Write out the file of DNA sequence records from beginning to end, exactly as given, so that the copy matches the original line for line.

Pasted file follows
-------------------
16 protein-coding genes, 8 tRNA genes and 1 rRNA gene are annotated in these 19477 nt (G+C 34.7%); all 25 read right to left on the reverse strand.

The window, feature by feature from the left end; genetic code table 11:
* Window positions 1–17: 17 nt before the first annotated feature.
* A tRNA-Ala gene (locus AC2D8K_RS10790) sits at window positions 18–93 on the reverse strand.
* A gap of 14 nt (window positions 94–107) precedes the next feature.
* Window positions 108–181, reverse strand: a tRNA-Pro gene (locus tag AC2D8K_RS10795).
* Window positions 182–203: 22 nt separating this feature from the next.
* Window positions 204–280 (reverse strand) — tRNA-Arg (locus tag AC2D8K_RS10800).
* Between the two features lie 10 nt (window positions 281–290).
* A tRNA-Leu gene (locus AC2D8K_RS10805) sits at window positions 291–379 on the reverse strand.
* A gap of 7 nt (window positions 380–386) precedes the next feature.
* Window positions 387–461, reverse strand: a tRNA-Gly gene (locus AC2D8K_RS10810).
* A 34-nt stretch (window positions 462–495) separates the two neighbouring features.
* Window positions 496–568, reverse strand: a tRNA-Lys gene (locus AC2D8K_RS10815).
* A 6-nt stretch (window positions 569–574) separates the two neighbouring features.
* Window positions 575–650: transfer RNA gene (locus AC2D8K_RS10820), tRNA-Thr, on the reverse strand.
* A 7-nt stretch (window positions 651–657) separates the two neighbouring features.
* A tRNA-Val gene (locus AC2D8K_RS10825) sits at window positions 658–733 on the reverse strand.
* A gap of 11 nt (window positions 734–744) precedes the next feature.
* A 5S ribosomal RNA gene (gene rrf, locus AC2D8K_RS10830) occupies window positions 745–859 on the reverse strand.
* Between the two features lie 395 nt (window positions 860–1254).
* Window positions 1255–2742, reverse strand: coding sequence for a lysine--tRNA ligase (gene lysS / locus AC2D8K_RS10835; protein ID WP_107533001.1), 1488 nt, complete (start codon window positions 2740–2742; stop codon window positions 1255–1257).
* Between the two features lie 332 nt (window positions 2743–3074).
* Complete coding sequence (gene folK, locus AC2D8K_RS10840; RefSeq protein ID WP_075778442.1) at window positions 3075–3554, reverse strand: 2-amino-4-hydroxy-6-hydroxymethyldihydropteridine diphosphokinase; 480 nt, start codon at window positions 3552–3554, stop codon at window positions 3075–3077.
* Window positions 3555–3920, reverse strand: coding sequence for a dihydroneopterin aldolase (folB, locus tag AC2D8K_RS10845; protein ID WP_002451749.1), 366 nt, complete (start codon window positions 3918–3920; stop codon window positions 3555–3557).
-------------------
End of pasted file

16 protein-coding genes, 8 tRNA genes and 1 rRNA gene are annotated in these 19477 nt (G+C 34.7%); all 25 read right to left on the reverse strand.

The window, feature by feature from the left end; genetic code table 11:
* Window positions 1–17: 17 nt before the first annotated feature.
* A tRNA-Ala gene (locus AC2D8K_RS10790) sits at window positions 18–93 on the reverse strand.
* A gap of 14 nt (window positions 94–107) precedes the next feature.
* Window positions 108–181, reverse strand: a tRNA-Pro gene (locus tag AC2D8K_RS10795).
* Window positions 182–203: 22 nt separating this feature from the next.
* Window positions 204–280 (reverse strand) — tRNA-Arg (locus tag AC2D8K_RS10800).
* Between the two features lie 10 nt (window positions 281–290).
* A tRNA-Leu gene (locus AC2D8K_RS10805) sits at window positions 291–379 on the reverse strand.
* A gap of 7 nt (window positions 380–386) precedes the next feature.
* Window positions 387–461, reverse strand: a tRNA-Gly gene (locus AC2D8K_RS10810).
* A 34-nt stretch (window positions 462–495) separates the two neighbouring features.
* Window positions 496–568, reverse strand: a tRNA-Lys gene (locus AC2D8K_RS10815).
* A 6-nt stretch (window positions 569–574) separates the two neighbouring features.
* Window positions 575–650: transfer RNA gene (locus AC2D8K_RS10820), tRNA-Thr, on the reverse strand.
* A 7-nt stretch (window positions 651–657) separates the two neighbouring features.
* A tRNA-Val gene (locus AC2D8K_RS10825) sits at window positions 658–733 on the reverse strand.
* A gap of 11 nt (window positions 734–744) precedes the next feature.
* A 5S ribosomal RNA gene (gene rrf, locus AC2D8K_RS10830) occupies window positions 745–859 on the reverse strand.
* Between the two features lie 395 nt (window positions 860–1254).
* Window positions 1255–2742, reverse strand: coding sequence for a lysine--tRNA ligase (gene lysS / locus AC2D8K_RS10835; protein ID WP_107533001.1), 1488 nt, complete (start codon window positions 2740–2742; stop codon window positions 1255–1257).
* Between the two features lie 332 nt (window positions 2743–3074).
* Complete coding sequence (gene folK, locus AC2D8K_RS10840; RefSeq protein ID WP_075778442.1) at window positions 3075–3554, reverse strand: 2-amino-4-hydroxy-6-hydroxymethyldihydropteridine diphosphokinase; 480 nt, start codon at window positions 3552–3554, stop codon at window positions 3075–3077.
* Window positions 3555–3920, reverse strand: coding sequence for a dihydroneopterin aldolase (folB, locus tag AC2D8K_RS10845; protein ID WP_002451749.1), 366 nt, complete (start codon window positions 3918–3920; stop codon window positions 3555–3557).